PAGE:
Lessons From the 2020 COVID Crisis
BOOK PICK: ‘Contagious Faith: Why the Church Must Spread Hope, Not Fear, in a Pandemic’
Why the Church Must Spread Hope, Not Fear, in a Pandemic
By Philip F. Lawler
Crisis Publications, 2021
192 pages, $19.95
To order: amazon.com
In the introduction of his new book, Courageous Faith, Philip Lawler offers the thesis, “in the COVID crisis of 2020, the fear of the disease was deadlier than the disease itself.” In the 10 chapters that follow, Lawler powerfully defends that view.
Though Lawler references the broad socioeconomic fallout from COVID-19, his focus is on the Catholic Church and how its members responded, or failed to respond. As he puts it, “This is a book about a time when leaders of the Catholic Church told their people not to come to church.”
In the midst of pandemic madness, it might be very tempting for an author to turn a manuscript like this into a long rant, but Lawler — a Catholic journalist with four decades of experience in covering Catholic issues — has done something remarkably refreshing instead.
Lawler’s book reads like a letter to a fellow Catholic friend, a letter that urges us to calm down and take a deep breath, to think about COVID rationally as men and women of Catholic faith, to look at where we are and, more importantly, who we are.
And it is on this point — who we are and who we are called to be — that many readers will find the book of great value. It is also on that point that faithful Catholics hope more bishops listen.
Casualties of War
Throughout the book, Lawler reminds us Catholics that we are people of faith, hope and charity, but these theological virtues have been casualties of the war on COVID. He writes, “To bring the gift of hope to our neighbors, we must be able to show that our Faith is alive and real: that we practice what we preach. We must demonstrate to them that our life in Faith — our life in the sacraments — is our top priority, that our spiritual health is more important to us than our physical health. Sadly, that is not the story of the Catholic Church in the COVID era.”
Lawler agrees that COVID is a serious illness and does not object to reasonable precautions, but he insists that taking the sacraments away from the faithful was irrational. He writes, “And in the greatest tragedy of the COVID era, access to the life-giving sacraments of Christ’s Church was choked off during this time when we needed it most.” He also notes that, to add insult to injury, the pastoral attitude about removing the sacraments sometimes bordered on indifference: “I was astounded by the cavalier attitude displayed by Catholic leaders about the restrictions on sacramental ministry.”
Though Catholics over the past 16 months have launched into jeremiads about their governors, Lawler reminds us, “The sacramental life of the Church was suppressed — not by persecuting tyrants but by our own bishops.”
Lawler points out that bishops such as Polish Archbishop Stanislaw Gadecki (who increased the number of public Masses in 2020) and Texas Bishop Joseph Strickland (who urged priests to lead Eucharistic processions around their churches) were too few and far between. For many Catholics, that has proven the hardest pill to swallow. We needed Church leaders to defend our God-given right to attend Mass and receive the sacraments, but some bishops issued directives that went beyond the governors’ often-draconian orders.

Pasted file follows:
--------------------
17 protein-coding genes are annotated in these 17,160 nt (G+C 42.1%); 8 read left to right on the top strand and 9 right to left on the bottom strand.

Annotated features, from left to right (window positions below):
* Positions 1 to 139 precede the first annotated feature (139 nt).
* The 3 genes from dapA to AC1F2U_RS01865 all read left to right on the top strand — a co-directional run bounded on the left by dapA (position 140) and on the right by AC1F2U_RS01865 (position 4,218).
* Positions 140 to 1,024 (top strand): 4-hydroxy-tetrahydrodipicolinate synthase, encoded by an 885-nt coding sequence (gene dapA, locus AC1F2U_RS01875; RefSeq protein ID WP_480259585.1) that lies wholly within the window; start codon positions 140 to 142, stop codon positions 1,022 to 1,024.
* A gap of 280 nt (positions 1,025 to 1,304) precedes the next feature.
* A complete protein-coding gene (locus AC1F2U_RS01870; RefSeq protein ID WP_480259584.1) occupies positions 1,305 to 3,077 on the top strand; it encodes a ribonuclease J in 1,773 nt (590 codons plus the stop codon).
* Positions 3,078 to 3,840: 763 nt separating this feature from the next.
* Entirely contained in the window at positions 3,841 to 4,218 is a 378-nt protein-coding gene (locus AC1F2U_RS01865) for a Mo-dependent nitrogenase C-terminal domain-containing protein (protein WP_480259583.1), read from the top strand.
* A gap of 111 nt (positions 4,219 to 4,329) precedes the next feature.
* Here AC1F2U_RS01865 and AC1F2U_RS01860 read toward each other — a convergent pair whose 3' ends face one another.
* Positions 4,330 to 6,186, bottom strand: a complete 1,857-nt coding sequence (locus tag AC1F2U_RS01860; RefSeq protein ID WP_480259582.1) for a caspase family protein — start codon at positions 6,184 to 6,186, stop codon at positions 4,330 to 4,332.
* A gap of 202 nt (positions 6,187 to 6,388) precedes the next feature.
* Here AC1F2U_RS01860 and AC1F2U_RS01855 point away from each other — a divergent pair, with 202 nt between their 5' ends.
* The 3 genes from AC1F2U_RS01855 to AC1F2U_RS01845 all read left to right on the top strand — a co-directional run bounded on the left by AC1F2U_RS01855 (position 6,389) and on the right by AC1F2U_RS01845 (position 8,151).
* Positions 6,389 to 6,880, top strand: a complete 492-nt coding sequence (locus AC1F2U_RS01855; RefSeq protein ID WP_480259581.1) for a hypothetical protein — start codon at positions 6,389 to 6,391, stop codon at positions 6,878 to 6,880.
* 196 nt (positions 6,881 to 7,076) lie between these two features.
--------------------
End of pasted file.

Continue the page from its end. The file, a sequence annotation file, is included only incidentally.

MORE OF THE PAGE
Lawler notes that “the bulletins did not convey any sorrow over the absence of the lay faithful. On the contrary, many episcopal directives conveyed the impression that lay Catholics who were pleading to attend Mass had become a nuisance.” Some intrepid priests who did try to administer the sacraments reverently and creatively — such as drive-through confessions — were often forbidden from doing so. Lawler notes that more than 30 dioceses “explicitly banned” such confessions.
State of the Church
When governmental officials deemed Masses “nonessential,” many princes of the Church readily concurred. As a result, much of the laity began to consider themselves nonessential as well: When the churches began to reopen in 2020, they simply decided to stay home. Lawler notes that, even for Christmas Day, only 20% of America’s Catholics attended Mass. During the following months, churches began to lift some restrictions and allow fuller pews, but many of the pews remained eerily empty anyway.
Late summer and fall of 2021 might witness an even greater decline in Mass attendance, as variants of COVID-19 continue to arrive on the scene.
Lawler reminds readers that, in the year 1576, the dreaded plague reappeared in Milan. The archbishop of Milan, St. Charles Borromeo, decided to close the great cathedral. But that’s not the end of the story. Lawler writes that Cardinal Borromeo said Masses outdoors, organized Eucharistic processions, and “exhorted his priests to bring the sacraments to the sick, promising them that if they contracted the plague themselves, ‘it will be a quicker attainment of blessed glory.’”
The holy shepherd also traveled to houses himself to administer the sacraments. Lawler relates Cardinal Borromeo’s assurance to his flock: “If someone does contract the disease, and others are no longer there, then I myself — who will be going out among you every day, on account of the sick — will be there.” He was good to his word.
How should the Church respond this time? The answer is simple: We need courageous priests and bishops like St. Charles Borromeo.
As I finished reading the final few pages of Lawler’s book — with his message of the importance of reverence, the sacraments, grace, the virtues and the love of one another — it struck me that the book constitutes what should have been the sermon we heard every Sunday in the midst of the pandemic. Perhaps Church leadership will have learned from its missteps from 2020, and the Church will meet the next stage of this crisis head-on — fueled by the sacraments.